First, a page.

Research on the biology of aging has led to a revolution in understanding the cellular and molecular changes that occur with aging. This new gerontology investigates the progressive biological and physiological changes that normally occur with advancing age and the abnormal changes that are risk factors for or accompany age-related disease states. Progress is being made in understanding the gradual changes in structure and function that occur in the brain and nerves, bone and muscle, heart and blood vessels, hormones, nutritional processes, immune responses, and other aspects of the body. Research has begun to reveal the biologic factors associated with extended longevity in humans and animal models. The ultimate goal of this effort is to develop interventions to reduce or delay age-related degenerative processes in humans.
Science Advances—Biology of Aging
Mitochondrial DNA Mutations Increase With Aging. One hypothesis of the cause of aging is the accumulation of mutations in mitochondrial DNA (mtDNA). Although earlier research has shown that a particular deletion mutation of mitochondrial DNA increases with age, it appeared that this mutation only occurred in less than 4 percent of mtDNA molecules. However the methods used to quantitate the level of this mutation would not have detected other deletions, so it was argued by some that the common deletion mutation represented the "tip of the iceberg" of mitochondrial mutations. Skeptics responded that this unproven hypothesis represented wishful thinking. By use of a sensitive method to look at point mutations in mitochondrial DNA, researchers found hard evidence that mtDNA point mutations increase with aging and mitochondria deteriorate as people age. These scientists show that one particular point mutation in the control region of the mtDNA occurs in a high proportion of the mtDNA molecules of more than 50% of people over the age of 65, but is absent in younger individuals. Because the mitochondria are the cellular sites for energy metabolism, deterioration of mitochondria could deprive cells of the energy they need to function and ultimately could lead to premature cell death.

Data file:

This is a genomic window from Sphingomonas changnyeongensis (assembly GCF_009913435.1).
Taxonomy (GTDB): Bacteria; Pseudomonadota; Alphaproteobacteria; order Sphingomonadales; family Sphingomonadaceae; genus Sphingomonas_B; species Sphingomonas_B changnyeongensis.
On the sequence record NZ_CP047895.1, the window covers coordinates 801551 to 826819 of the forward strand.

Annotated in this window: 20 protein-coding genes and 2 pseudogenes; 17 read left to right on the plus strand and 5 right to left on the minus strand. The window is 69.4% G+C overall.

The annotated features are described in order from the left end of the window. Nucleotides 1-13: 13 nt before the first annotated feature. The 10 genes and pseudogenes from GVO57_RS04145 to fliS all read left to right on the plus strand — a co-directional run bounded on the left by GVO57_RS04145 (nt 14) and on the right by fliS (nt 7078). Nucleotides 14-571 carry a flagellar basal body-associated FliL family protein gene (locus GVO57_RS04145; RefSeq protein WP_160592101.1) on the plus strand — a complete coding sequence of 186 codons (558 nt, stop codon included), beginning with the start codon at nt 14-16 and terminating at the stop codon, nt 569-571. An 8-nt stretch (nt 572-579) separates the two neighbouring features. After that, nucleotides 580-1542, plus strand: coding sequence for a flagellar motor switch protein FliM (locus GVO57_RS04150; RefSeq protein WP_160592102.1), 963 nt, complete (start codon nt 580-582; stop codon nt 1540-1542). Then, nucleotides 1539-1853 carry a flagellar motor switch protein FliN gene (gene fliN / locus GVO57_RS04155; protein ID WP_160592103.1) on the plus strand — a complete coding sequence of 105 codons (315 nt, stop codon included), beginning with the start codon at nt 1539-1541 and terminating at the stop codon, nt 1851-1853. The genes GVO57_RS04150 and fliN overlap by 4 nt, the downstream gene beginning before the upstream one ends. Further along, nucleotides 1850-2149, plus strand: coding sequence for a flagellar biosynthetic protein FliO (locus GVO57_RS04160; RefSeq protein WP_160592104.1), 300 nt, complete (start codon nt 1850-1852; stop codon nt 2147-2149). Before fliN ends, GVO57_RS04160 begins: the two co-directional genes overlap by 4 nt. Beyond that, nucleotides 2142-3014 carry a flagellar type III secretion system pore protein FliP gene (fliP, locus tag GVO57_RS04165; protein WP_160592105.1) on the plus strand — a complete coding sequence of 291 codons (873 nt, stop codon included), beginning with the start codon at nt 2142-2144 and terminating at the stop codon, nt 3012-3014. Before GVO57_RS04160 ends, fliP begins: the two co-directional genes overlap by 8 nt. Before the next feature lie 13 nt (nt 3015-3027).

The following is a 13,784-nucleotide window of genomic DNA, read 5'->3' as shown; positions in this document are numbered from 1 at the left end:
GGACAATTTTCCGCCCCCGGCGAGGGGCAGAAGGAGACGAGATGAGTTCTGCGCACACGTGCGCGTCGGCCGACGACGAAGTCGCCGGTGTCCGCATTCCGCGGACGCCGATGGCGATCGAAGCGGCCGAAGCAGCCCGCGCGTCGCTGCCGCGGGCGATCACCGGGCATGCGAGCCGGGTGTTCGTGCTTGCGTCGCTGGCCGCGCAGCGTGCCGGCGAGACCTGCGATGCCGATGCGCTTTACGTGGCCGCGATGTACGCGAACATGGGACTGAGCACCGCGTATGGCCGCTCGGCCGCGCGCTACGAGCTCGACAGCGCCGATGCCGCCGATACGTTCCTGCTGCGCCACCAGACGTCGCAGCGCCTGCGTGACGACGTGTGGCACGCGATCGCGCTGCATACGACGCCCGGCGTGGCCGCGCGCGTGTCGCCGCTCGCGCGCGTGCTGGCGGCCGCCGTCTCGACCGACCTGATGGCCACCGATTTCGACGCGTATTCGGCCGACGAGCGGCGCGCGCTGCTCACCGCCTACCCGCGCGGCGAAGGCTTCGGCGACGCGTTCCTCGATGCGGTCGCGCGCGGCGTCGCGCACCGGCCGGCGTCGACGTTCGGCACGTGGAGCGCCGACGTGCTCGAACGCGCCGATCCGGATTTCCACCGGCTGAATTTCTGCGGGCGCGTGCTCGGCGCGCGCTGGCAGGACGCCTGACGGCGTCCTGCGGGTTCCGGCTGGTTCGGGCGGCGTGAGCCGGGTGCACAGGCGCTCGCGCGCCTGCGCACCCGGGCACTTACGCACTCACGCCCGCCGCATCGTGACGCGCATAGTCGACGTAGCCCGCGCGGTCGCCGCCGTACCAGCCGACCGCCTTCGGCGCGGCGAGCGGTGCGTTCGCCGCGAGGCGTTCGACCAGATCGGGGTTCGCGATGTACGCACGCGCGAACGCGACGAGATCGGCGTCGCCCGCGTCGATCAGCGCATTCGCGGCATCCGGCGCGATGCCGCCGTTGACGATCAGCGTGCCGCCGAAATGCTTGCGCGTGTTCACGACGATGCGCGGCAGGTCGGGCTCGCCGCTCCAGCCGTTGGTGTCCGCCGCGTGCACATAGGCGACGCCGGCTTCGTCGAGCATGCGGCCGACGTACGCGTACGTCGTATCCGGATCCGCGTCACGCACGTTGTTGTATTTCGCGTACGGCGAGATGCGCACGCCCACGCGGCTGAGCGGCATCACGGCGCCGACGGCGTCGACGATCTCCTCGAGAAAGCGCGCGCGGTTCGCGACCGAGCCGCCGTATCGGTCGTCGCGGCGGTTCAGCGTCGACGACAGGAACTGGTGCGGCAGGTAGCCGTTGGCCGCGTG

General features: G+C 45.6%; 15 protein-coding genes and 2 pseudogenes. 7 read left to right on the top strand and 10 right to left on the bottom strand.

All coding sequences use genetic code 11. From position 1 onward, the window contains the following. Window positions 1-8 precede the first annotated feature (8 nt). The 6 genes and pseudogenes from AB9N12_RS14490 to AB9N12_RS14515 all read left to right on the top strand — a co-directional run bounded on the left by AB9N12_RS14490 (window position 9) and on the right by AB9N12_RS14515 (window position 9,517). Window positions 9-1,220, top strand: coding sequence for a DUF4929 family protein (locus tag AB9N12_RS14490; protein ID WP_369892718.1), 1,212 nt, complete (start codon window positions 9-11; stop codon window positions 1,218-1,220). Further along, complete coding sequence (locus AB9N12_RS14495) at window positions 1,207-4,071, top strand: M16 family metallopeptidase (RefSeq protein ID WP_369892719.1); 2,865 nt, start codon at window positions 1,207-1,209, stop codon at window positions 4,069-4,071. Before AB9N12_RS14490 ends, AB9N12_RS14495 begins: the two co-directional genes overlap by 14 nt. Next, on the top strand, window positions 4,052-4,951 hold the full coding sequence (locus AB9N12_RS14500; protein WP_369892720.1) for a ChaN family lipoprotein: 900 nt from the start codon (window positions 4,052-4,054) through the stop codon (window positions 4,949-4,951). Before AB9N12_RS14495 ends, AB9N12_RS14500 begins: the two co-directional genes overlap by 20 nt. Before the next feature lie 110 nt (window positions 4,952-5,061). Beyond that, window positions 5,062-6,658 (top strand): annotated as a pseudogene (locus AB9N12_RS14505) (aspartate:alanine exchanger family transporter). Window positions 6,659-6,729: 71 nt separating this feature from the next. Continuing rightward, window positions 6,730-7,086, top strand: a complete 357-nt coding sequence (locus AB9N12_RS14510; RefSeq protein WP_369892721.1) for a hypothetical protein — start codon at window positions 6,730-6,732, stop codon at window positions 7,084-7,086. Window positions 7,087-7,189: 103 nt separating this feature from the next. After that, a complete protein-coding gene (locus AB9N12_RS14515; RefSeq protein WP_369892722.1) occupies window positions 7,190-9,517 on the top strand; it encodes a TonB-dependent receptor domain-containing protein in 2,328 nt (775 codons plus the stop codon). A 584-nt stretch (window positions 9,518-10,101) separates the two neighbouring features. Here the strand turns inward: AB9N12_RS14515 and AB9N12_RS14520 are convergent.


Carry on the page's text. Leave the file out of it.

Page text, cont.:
Caloric Restriction Prevents Age-Associated Changes in Gene Expression. Most multicellular organisms exhibit a progressive and irreversible physiologic decline during the aging process. The only intervention known to slow the intrinsic rate of aging in mammals is caloric restriction. Given 30 to 40 percent fewer calories than in usual feeding schedules, but fed all the necessary nutrients, rodents and other nonprimate laboratory animals studied not only have lived far beyond their normal lifespans but have reduced rates of several diseases, especially cancers. In a new study, the gene expression profile of the aging process was analyzed in skeletal muscle of mice. Of the 6347 genes surveyed by new microarray techniques, only 58 (0.9%) displayed a greater than twofold decrease in expression. Thus, the aging process is unlikely to be due to large, widespread alterations in gene expression. The major effect of caloric restriction seems to be to heighten animals’ stress response in response to damage to proteins and other large molecules. Caloric restriction also completely or partially suppressed age-associated alterations in expression of a large proportion of genes. This is the first global assessment of the aging process in mammals at the molecular level. Potentially, gene expression profiles can be used to assess the biological age of mammalian tissues, providing a tool to evaluate experimental interventions.
Link Established Between Telomeres and Mammalian Aging. Telomeres are highly repetitive DNA sequences located at the end of chromosomes. They are essential for the stability of chromosomes and cell survival in a wide variety of organisms. In human cells grown in culture, telomere length shortens with each cell division and the progressive telomere shortening ultimately limits the ability of cells to divide. To test the possibility of a link between telomere shortening and aging of an organism, investigators have created genetically altered mice lacking telomerase, an enzyme that adds new telomeric DNA sequences to existing telomeres. In this transgenic model, telomeres progressively shortened throughout the lifespan, providing a unique opportunity to understand the cellular consequences and aging significance of telomere shortening in the living animal. Although loss of telomeres did not elicit a full spectrum of the classical symptoms of aging, age-dependent telomere shortening was associated with a shortened lifespan, reduced capacity to respond to physiological stress, slow wound healing, and an increased incidence of spontaneous cancers. As individuals age, aged organs show a markedly diminished capacity to cope with acute and chronic stress. The telomerase-deficient mouse provides a valuable model to study the role of telomere maintenance in cellular stress responses in the aging organism.